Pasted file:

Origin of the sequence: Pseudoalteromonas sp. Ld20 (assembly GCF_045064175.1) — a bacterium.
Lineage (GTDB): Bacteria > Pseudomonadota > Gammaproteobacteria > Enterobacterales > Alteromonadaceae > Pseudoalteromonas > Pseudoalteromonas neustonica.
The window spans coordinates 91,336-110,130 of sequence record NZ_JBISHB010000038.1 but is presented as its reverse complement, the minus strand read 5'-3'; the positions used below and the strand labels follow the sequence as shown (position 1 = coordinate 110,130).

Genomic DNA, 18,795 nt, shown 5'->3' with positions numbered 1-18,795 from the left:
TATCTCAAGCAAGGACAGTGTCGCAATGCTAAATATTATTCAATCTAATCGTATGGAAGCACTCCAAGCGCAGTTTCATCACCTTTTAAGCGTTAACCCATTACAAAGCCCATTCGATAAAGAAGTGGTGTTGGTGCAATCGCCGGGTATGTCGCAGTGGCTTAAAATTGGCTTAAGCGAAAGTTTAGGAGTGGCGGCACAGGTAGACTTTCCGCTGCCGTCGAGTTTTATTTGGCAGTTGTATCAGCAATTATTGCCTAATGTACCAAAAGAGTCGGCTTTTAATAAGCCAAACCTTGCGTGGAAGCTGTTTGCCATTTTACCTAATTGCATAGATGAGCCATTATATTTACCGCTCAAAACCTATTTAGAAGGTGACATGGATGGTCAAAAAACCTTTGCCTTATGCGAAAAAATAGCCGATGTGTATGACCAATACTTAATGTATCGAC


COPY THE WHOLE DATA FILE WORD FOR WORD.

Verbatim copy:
Origin of the sequence: Pseudoalteromonas sp. Ld20 (assembly GCF_045064175.1) — a bacterium.
Lineage (GTDB): Bacteria > Pseudomonadota > Gammaproteobacteria > Enterobacterales > Alteromonadaceae > Pseudoalteromonas > Pseudoalteromonas neustonica.
The window spans coordinates 91,336-110,130 of sequence record NZ_JBISHB010000038.1 but is presented as its reverse complement, the minus strand read 5'-3'; the positions used below and the strand labels follow the sequence as shown (position 1 = coordinate 110,130).

Genomic DNA, 18,795 nt, shown 5'->3' with positions numbered 1-18,795 from the left:
TATCTCAAGCAAGGACAGTGTCGCAATGCTAAATATTATTCAATCTAATCGTATGGAAGCACTCCAAGCGCAGTTTCATCACCTTTTAAGCGTTAACCCATTACAAAGCCCATTCGATAAAGAAGTGGTGTTGGTGCAATCGCCGGGTATGTCGCAGTGGCTTAAAATTGGCTTAAGCGAAAGTTTAGGAGTGGCGGCACAGGTAGACTTTCCGCTGCCGTCGAGTTTTATTTGGCAGTTGTATCAGCAATTATTGCCTAATGTACCAAAAGAGTCGGCTTTTAATAAGCCAAACCTTGCGTGGAAGCTGTTTGCCATTTTACCTAATTGCATAGATGAGCCATTATATTTACCGCTCAAAACCTATTTAGAAGGTGACATGGATGGTCAAAAAACCTTTGCCTTATGCGAAAAAATAGCCGATGTGTATGACCAATACTTAATGTATCGAC